Minka Kelly is another actress who also recently spoke out about setting a few boundaries. She works alongside Sweeney on “Euphoria,” and told creator Sam Levinson that she wasn’t comfortable with a nude scene written for her character Samantha.
“[Levinson] thought it would be more interesting if my dress fell to the ground,” Kelly told Vanity Fair. “That was my first day as a guest on this new show, and I just didn’t feel comfortable standing there naked.”
“I said, ‘I’d love to do this scene, but I think we can keep my dress on,’” she said.
“He was like, ‘OK!’” said Kelly. “He didn’t even hesitate. And he shot a beautiful scene and got exactly what he wanted.”
Meanwhile, “Game of Thrones” star Sean Bean decried coordinators on set, saying they spoiled the spontaneity in sex scenes. Academy Award winner Emma Thompson responded to Bean’s comment where she noted intimacy coordinators are “fantastically important.”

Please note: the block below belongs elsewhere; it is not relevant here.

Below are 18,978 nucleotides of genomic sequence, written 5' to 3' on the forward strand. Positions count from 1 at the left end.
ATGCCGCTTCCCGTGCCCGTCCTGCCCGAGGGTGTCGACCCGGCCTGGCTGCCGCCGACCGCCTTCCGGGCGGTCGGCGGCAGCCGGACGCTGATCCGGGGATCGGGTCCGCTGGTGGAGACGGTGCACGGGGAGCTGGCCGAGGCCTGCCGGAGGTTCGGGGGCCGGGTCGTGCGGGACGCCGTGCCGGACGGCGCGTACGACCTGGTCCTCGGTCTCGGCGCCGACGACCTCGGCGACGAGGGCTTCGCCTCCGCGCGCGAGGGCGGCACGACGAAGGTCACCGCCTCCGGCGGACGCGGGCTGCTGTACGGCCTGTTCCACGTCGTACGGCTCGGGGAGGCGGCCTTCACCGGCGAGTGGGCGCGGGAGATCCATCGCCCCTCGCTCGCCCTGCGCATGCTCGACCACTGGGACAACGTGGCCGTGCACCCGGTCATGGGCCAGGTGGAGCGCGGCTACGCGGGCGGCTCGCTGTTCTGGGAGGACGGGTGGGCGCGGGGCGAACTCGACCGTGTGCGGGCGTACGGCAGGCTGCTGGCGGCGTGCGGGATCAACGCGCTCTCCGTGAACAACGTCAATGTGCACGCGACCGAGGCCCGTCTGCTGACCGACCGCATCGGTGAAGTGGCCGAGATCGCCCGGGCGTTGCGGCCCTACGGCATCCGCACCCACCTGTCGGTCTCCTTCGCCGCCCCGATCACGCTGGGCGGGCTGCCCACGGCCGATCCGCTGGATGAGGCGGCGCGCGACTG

“Intimacy coordinators are fantastically important, and I don’t know [if] you were speaking to somebody who found it distracting but another conversation you might find people go, ‘It made me comfortable, it made me feel safe, it made me feel as though I was able to do this work,'” Thompson said after being asked a question about Bean during an appearance on the “Fitzy & Wippa” radio show.
“So intimacy coordinators are the most fantastic introduction in our work. And no, you can’t just ‘let it flow.’ There’s a camera there and a crew. You’re not on your own in a hotel room, you’re surrounded by a bunch of blokes, mostly. So it’s not a comfortable situation full stop.”
She added, seemingly unaware that Bean had many any comments about coordinators: “So I don’t know who the actor was, but maybe he had an intimacy coordinator accidentally at home.”
Steinrock was overwhelmed to hear such praise for a position she’s been fighting for on production sets, especially from an Oscar winner.
“I think Emma Thompson is one of the greatest actors of our day and age, so to hear that from her is truly exciting and heartwarming,” she said. “So many people look up to her, so to hear her speak that way I think does a great service to newer actors who might feel cautious about embracing that role because they don’t want to get into what they might have imagined as a debate.”